Real Food Mama

Musings about cooking, eating and everything in between.

Spring has Sprung! May 16, 2011

Filed under: Eating local,Garden Fresh,Recipe,Uncategorized — realfoodmama @ 5:50 pm
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There is nothing quite like finally have warm days after a long winter. The rise of spring and the desire to spend days outside always seems to be accompanied by certain cravings. I can’t eat salad when it is snowing, but as soon as April and May roll around all I can think about is spinach and lettuce and arugula. And don’t get me started on things like asparagus and rhubarb! I’m making myself hungry just writing about it…

According to Chinese Medicine, spring is the time for cleansing and for renewing. The liver, the organ responsible for the smooth flow of qi, loves spring and can be both nourished and frustrated during this time of year. Wind, another spring favorite especially here in Santa Fe, is another symbol of the liver. As a result, many of those spring cravings can be linked to the bodies desire to naturally detoxify and move all that rising energy!

Great spring foods can also be found in the oddest of places. Dandelions, those pesky weeds, are a great spring tonic. Pick the greens (making sure they haven’t been sprayed!!) and add them to your salad for a nice change. As previously mentioned asparagus can act as a diuretic, pulling toxins out of the body with the excess water. Rhubarb, another favorite of mine, also has cleansing actions and can be a great addition to spring treats – like a fabulous rhubarb pie, for example!

There are lots of great greens and other things that I have missed over the winter and I encourage everyone to get out to your local farmer’s market to get some. One of my favorite ways to get all the spring veggies together is to make a nice pasta primavera (remember, primavera means spring!). Here is my version of the classic dish.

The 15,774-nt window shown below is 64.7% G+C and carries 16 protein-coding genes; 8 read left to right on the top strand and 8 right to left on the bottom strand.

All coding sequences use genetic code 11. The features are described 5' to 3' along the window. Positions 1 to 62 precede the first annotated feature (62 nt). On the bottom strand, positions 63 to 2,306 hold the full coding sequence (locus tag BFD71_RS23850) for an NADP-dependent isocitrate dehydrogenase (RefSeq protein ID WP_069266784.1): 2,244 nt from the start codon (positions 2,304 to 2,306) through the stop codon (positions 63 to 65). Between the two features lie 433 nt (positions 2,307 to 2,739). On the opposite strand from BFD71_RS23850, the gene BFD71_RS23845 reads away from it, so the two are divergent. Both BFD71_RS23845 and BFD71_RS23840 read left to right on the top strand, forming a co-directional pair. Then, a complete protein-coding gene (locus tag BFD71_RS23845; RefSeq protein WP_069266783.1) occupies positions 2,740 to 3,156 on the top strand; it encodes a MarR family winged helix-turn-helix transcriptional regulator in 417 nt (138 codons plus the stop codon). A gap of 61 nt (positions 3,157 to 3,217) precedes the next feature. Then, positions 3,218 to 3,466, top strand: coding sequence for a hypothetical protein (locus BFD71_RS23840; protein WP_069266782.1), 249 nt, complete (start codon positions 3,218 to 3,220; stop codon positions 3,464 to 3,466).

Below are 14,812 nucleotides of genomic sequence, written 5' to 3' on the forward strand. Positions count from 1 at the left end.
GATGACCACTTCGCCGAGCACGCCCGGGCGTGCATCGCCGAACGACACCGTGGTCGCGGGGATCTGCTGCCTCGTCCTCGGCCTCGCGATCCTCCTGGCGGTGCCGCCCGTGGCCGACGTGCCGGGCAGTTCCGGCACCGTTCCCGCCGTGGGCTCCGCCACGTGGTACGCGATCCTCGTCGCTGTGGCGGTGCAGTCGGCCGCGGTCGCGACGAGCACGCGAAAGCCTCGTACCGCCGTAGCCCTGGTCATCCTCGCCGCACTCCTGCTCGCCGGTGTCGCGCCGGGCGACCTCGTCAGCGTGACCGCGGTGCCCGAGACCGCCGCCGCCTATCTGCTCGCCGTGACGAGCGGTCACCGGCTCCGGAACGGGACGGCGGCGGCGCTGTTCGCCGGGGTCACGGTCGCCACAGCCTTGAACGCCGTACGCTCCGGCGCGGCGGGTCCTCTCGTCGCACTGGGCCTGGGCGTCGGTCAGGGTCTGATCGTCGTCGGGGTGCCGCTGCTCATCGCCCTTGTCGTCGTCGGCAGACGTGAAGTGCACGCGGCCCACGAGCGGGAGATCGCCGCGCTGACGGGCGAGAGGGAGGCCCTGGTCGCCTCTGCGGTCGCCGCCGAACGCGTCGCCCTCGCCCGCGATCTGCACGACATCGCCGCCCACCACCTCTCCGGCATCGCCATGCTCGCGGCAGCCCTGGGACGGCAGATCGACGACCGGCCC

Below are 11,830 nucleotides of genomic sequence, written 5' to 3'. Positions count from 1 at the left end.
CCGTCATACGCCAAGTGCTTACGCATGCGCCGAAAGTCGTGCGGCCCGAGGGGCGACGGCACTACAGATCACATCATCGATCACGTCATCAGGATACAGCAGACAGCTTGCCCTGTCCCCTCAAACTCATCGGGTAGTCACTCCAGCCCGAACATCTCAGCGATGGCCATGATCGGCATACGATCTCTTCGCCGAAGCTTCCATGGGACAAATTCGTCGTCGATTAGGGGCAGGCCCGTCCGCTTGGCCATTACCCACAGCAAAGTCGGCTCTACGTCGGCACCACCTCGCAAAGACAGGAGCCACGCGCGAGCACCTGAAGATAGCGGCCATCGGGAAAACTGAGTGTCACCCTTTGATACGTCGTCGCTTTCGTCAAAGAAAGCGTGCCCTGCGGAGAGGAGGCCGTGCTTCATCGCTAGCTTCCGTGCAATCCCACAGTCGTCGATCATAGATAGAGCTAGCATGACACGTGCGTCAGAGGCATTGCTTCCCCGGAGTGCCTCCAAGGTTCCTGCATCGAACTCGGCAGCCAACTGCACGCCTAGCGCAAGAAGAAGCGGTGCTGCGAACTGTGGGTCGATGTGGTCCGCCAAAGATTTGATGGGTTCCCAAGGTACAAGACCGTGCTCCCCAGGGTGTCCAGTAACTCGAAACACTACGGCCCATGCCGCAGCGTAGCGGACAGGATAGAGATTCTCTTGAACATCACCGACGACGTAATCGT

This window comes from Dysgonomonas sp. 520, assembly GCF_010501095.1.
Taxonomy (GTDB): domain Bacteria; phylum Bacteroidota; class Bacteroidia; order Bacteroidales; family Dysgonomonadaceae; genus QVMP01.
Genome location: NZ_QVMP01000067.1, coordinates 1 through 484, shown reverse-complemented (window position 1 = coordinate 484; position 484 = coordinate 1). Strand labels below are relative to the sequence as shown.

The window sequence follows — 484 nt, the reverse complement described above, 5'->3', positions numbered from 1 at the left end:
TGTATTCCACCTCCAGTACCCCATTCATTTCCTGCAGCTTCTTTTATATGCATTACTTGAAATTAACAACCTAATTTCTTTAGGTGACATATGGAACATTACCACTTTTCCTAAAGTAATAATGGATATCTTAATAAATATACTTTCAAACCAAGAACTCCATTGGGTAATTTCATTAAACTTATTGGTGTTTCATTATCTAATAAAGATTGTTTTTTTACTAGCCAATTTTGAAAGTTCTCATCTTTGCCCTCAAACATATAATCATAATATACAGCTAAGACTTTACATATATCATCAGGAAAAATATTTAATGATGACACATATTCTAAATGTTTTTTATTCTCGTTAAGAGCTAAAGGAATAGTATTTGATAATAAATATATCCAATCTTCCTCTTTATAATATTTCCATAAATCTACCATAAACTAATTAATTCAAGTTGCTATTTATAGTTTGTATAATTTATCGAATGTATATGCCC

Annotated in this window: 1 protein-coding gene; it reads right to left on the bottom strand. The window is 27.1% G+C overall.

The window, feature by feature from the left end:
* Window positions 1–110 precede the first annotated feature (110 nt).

Pasta Primavera

1 lb home made pasta, or dried pasta of your choice
1 C asparagus, cut into 1/2 inch pieces
1/4 c onion, diced (approx 1/2 medium)
1 tsp minced garlic
1/2 c summer squash or zucchini, julienned (approx 1 small)
1/2 c red or orange bell pepper, julienned (approx 1 medium)
1/4 c carrot, julienned (approx 1 medium)
1/2 c Parmesan cheese
1/2 c heavy cream
2 TBSP olive oil

Begin by placing the pasta water on to boil. While you wait, heat the olive oil in a large saute pan over medium heat until aromatic. Add the onion and garlic and saute until the onion is translucent. Add the asparagus and carrots and cook for about 3 minutes, or until the carrots soften and the asparagus starts to change color. Add the peppers and the summer squash and cook, stirring frequently, until the vegetables are done. Add the heavy cream and the cheese and stir to mix and turn the heat to very low. Add salt and pepper to taste.